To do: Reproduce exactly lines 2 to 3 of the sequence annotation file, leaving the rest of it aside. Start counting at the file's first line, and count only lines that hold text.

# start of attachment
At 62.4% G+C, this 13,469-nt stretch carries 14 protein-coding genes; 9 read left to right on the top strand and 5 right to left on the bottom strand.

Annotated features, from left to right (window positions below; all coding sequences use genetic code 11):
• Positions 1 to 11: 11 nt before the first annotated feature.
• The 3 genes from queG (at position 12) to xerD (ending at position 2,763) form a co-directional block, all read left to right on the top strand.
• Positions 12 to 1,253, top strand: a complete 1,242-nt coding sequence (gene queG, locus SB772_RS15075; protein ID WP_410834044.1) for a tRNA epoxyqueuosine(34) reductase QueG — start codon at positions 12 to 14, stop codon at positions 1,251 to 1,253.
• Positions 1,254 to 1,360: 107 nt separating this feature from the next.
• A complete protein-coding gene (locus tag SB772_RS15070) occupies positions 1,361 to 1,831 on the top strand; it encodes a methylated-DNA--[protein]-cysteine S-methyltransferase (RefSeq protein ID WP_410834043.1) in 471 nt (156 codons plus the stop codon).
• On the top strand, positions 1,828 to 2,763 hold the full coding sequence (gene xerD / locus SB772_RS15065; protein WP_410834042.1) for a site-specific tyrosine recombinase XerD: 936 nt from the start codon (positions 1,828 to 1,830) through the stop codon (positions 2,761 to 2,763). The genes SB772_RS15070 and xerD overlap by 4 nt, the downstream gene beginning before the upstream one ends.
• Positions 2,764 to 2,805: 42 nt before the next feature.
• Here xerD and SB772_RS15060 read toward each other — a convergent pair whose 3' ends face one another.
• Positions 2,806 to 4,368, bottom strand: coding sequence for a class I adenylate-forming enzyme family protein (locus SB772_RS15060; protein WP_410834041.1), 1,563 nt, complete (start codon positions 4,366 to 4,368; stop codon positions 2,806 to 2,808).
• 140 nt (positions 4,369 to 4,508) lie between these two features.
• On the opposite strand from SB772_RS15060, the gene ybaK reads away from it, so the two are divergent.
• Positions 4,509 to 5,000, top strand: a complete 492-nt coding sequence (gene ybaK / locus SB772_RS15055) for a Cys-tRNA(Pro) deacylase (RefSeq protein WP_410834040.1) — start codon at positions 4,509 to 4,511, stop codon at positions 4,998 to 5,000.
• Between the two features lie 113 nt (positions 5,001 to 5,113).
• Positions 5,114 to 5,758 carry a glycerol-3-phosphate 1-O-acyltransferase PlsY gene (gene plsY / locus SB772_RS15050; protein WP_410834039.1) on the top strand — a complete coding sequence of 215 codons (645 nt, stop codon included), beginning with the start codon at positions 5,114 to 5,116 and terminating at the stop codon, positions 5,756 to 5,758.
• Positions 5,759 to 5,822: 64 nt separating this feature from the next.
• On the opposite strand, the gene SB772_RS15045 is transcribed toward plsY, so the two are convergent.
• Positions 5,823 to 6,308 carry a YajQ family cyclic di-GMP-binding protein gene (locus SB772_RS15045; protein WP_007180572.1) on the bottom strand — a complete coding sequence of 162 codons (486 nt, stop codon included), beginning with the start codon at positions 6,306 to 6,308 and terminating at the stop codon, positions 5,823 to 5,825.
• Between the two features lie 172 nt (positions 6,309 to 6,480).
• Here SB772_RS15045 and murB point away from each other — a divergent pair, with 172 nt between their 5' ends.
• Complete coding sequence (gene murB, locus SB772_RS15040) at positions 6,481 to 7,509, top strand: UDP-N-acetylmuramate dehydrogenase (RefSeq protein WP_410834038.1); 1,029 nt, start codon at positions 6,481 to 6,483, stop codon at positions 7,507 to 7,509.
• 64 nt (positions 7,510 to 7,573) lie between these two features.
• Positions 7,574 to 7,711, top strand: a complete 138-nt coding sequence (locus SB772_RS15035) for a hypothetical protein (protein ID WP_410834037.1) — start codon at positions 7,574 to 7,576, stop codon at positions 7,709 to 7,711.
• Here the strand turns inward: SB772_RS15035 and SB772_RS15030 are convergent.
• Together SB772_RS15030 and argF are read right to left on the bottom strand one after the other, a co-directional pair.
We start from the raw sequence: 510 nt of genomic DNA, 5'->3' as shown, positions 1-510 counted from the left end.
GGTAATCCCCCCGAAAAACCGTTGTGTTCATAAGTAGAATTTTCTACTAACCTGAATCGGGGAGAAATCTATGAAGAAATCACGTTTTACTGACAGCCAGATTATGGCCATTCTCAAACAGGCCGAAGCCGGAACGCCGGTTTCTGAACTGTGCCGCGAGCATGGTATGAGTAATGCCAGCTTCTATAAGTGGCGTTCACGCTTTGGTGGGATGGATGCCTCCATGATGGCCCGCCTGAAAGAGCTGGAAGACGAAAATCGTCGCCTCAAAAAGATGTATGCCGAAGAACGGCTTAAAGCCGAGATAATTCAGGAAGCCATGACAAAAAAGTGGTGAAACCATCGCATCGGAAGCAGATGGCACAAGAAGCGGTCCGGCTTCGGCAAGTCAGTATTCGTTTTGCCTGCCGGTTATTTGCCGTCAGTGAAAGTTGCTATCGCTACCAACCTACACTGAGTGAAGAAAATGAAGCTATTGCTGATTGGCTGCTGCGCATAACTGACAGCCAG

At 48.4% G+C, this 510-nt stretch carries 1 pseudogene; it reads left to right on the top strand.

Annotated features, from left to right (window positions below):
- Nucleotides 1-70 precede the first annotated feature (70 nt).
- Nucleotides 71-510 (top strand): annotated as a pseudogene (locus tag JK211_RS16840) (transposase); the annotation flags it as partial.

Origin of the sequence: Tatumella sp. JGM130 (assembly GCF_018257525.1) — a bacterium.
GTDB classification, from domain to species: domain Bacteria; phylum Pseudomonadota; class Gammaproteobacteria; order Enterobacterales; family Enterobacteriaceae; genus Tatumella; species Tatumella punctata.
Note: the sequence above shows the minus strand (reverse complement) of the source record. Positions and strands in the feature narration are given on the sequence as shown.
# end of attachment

Annotated features, from left to right (window positions below; all coding sequences use genetic code 11):
• Positions 1 to 11: 11 nt before the first annotated feature.